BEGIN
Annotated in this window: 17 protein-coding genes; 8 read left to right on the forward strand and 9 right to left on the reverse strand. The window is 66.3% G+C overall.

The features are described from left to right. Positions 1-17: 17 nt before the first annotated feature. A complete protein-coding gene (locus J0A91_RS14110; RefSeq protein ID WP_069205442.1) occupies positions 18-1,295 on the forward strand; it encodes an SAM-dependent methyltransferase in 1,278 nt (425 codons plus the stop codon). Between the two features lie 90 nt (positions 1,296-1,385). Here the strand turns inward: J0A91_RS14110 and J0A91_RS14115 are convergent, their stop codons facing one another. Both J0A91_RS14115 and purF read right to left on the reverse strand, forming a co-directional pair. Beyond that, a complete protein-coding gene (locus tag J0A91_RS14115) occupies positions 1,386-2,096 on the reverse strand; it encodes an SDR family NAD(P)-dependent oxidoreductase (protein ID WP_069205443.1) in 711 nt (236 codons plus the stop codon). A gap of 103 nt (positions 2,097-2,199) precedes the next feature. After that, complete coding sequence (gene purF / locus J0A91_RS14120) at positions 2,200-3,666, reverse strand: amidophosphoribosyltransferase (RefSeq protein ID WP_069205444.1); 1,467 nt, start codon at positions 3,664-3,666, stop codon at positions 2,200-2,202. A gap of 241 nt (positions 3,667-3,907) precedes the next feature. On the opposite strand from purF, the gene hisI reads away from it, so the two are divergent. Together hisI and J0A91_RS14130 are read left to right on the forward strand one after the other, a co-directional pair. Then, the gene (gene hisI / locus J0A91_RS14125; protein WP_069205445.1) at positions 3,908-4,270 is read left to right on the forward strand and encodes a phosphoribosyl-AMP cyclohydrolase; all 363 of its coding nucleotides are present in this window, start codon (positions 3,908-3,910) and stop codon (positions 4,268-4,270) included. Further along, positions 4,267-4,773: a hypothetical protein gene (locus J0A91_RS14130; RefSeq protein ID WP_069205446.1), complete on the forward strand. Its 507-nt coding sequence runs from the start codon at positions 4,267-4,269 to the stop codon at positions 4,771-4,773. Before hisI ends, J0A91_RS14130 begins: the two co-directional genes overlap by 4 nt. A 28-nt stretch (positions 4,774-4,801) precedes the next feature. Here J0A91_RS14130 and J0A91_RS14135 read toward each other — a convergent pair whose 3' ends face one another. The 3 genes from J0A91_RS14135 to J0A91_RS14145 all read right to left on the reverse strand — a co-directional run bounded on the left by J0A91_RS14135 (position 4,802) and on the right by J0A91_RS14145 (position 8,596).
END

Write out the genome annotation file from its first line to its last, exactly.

Annotated in this window: 17 protein-coding genes; 8 read left to right on the forward strand and 9 right to left on the reverse strand. The window is 66.3% G+C overall.

The features are described from left to right. Positions 1-17: 17 nt before the first annotated feature. A complete protein-coding gene (locus J0A91_RS14110; RefSeq protein ID WP_069205442.1) occupies positions 18-1,295 on the forward strand; it encodes an SAM-dependent methyltransferase in 1,278 nt (425 codons plus the stop codon). Between the two features lie 90 nt (positions 1,296-1,385). Here the strand turns inward: J0A91_RS14110 and J0A91_RS14115 are convergent, their stop codons facing one another. Both J0A91_RS14115 and purF read right to left on the reverse strand, forming a co-directional pair. Beyond that, a complete protein-coding gene (locus tag J0A91_RS14115) occupies positions 1,386-2,096 on the reverse strand; it encodes an SDR family NAD(P)-dependent oxidoreductase (protein ID WP_069205443.1) in 711 nt (236 codons plus the stop codon). A gap of 103 nt (positions 2,097-2,199) precedes the next feature. After that, complete coding sequence (gene purF / locus J0A91_RS14120) at positions 2,200-3,666, reverse strand: amidophosphoribosyltransferase (RefSeq protein ID WP_069205444.1); 1,467 nt, start codon at positions 3,664-3,666, stop codon at positions 2,200-2,202. A gap of 241 nt (positions 3,667-3,907) precedes the next feature. On the opposite strand from purF, the gene hisI reads away from it, so the two are divergent. Together hisI and J0A91_RS14130 are read left to right on the forward strand one after the other, a co-directional pair. Then, the gene (gene hisI / locus J0A91_RS14125; protein WP_069205445.1) at positions 3,908-4,270 is read left to right on the forward strand and encodes a phosphoribosyl-AMP cyclohydrolase; all 363 of its coding nucleotides are present in this window, start codon (positions 3,908-3,910) and stop codon (positions 4,268-4,270) included. Further along, positions 4,267-4,773: a hypothetical protein gene (locus J0A91_RS14130; RefSeq protein ID WP_069205446.1), complete on the forward strand. Its 507-nt coding sequence runs from the start codon at positions 4,267-4,269 to the stop codon at positions 4,771-4,773. Before hisI ends, J0A91_RS14130 begins: the two co-directional genes overlap by 4 nt. A 28-nt stretch (positions 4,774-4,801) precedes the next feature. Here J0A91_RS14130 and J0A91_RS14135 read toward each other — a convergent pair whose 3' ends face one another. The 3 genes from J0A91_RS14135 to J0A91_RS14145 all read right to left on the reverse strand — a co-directional run bounded on the left by J0A91_RS14135 (position 4,802) and on the right by J0A91_RS14145 (position 8,596).